|Capitol and Apple Label
Record Club Issue
When the Capitol Record Club began operations in 1958, it entered a mail-order market dominated by two clubs owned by other labels - Columbia and RCA. the Capitol Records record club enticed people to join by offering half-dozen or so "free" records in exchange for the new member buying one record and agreeing to club membership rules. Capitol's only hope of catching the competition was to exploit the strength of its talent roster.
Then in December 1968, Capitol had agreed to sell its direct marketing corporation, which included the Capitol record club to the Longines (Longines-Wittnauer) company. prior to Longines' purchase of the record club, The Beatles albums issued to club members were the same as the records shipped by Capitol to distributors and stores.
|After Longines took over the
club in 1969, Capitol quit supplying albums to the club,
instead Longines arranged for the manufacture of Capitol
albums using cover artwork and label backdrops supplied by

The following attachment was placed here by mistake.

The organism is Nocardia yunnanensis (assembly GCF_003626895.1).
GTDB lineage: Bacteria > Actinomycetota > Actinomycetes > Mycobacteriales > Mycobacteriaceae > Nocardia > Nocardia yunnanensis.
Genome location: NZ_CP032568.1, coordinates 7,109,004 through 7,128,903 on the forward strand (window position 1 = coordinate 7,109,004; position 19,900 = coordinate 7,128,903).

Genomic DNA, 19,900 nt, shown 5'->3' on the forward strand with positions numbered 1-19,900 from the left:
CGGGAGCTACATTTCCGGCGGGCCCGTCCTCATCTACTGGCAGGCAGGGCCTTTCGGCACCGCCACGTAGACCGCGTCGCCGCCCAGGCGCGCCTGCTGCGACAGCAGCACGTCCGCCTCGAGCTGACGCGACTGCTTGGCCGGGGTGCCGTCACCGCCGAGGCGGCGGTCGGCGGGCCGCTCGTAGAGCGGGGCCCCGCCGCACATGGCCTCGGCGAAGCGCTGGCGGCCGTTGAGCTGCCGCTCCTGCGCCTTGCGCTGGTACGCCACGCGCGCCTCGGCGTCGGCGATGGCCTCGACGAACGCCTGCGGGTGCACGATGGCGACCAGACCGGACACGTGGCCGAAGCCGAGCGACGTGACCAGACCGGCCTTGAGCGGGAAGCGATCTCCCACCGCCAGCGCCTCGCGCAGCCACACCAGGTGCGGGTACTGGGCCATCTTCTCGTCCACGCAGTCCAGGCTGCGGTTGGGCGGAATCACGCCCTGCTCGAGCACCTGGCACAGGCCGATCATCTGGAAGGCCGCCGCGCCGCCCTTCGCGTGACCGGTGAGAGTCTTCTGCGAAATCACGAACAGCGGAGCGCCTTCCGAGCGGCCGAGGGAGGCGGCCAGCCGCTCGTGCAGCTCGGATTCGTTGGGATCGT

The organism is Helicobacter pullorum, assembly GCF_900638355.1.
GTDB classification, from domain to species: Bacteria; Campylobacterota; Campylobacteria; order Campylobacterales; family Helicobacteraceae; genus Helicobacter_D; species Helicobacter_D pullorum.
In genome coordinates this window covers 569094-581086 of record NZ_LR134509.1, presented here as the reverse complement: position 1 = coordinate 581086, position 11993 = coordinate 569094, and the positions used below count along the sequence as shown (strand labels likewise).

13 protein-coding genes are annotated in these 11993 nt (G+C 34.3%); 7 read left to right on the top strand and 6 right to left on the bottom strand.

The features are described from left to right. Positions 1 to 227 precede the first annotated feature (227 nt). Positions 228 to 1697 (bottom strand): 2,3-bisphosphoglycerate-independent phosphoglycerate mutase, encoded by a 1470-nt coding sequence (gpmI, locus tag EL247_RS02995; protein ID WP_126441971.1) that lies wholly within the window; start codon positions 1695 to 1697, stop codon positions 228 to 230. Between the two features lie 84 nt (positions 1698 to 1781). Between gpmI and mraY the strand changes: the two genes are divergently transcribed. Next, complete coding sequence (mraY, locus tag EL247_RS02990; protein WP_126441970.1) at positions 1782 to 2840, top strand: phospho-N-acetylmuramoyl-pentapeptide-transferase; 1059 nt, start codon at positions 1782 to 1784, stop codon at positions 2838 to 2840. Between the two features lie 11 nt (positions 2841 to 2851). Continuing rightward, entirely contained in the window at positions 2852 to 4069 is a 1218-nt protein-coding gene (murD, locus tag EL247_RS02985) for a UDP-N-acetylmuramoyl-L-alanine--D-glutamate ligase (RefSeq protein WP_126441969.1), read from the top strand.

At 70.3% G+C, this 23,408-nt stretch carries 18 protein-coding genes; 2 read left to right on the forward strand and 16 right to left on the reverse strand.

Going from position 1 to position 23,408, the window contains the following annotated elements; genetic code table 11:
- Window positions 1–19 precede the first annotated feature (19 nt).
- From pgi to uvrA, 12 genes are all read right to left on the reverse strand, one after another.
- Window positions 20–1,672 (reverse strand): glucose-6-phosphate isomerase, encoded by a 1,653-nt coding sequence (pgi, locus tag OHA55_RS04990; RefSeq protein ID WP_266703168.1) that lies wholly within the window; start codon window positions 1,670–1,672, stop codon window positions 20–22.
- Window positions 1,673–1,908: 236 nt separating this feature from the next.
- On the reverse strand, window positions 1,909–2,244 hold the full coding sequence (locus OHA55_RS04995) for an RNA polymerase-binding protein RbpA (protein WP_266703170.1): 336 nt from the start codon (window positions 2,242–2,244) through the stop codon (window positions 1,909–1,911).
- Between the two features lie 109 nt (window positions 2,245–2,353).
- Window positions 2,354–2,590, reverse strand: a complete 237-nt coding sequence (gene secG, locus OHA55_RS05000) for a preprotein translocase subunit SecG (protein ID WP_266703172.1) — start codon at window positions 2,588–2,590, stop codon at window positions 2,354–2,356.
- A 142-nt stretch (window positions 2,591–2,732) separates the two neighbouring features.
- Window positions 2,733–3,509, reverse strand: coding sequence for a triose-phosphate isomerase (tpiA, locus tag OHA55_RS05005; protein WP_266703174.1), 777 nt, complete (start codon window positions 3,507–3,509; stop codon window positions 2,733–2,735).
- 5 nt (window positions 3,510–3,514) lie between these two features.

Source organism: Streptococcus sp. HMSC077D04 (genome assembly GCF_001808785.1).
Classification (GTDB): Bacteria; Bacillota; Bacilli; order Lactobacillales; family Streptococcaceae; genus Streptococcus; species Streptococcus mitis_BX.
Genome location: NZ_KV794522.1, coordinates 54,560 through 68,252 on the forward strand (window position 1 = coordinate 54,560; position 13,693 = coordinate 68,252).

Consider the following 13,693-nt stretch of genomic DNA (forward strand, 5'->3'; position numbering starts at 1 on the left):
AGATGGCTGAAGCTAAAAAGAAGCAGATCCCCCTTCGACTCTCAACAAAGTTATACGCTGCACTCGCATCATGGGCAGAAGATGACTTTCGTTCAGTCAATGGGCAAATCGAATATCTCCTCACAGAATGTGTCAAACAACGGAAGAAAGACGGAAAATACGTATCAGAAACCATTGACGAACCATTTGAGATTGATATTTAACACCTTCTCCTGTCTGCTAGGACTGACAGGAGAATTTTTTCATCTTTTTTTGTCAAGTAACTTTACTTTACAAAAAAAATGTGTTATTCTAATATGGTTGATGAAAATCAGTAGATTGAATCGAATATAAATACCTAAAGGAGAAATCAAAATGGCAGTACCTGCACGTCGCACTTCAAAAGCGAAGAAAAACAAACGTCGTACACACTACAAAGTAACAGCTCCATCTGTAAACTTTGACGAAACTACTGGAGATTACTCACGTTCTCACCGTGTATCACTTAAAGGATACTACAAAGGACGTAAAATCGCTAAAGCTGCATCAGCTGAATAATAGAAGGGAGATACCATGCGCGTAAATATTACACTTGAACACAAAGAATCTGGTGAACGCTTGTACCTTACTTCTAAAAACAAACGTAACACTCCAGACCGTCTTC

Capitol. The LP back covers have three angled black bars
in the upper right hand corner which wrap around to the
front cover in the upper left hand corner, and do not have
the "File Under" information.
Longines also altered the record number of the LPs by adding the number "8" to the prefix. By the time Longines began pressing Capitol Beatles albums in 1968, mono discs have been phased out. Thus, there are no mono Longines pressings of Beatles albums. These Longines Beatles albums are less common than the standard Capitol albums, which sold in the millions.
The first records pressed for Longines have the Capitol rainbow label backdrops, while later issues have either green or orange Capitol labels.
|Meet The Beatles!
||The Beatles' Second Album
||Let It Be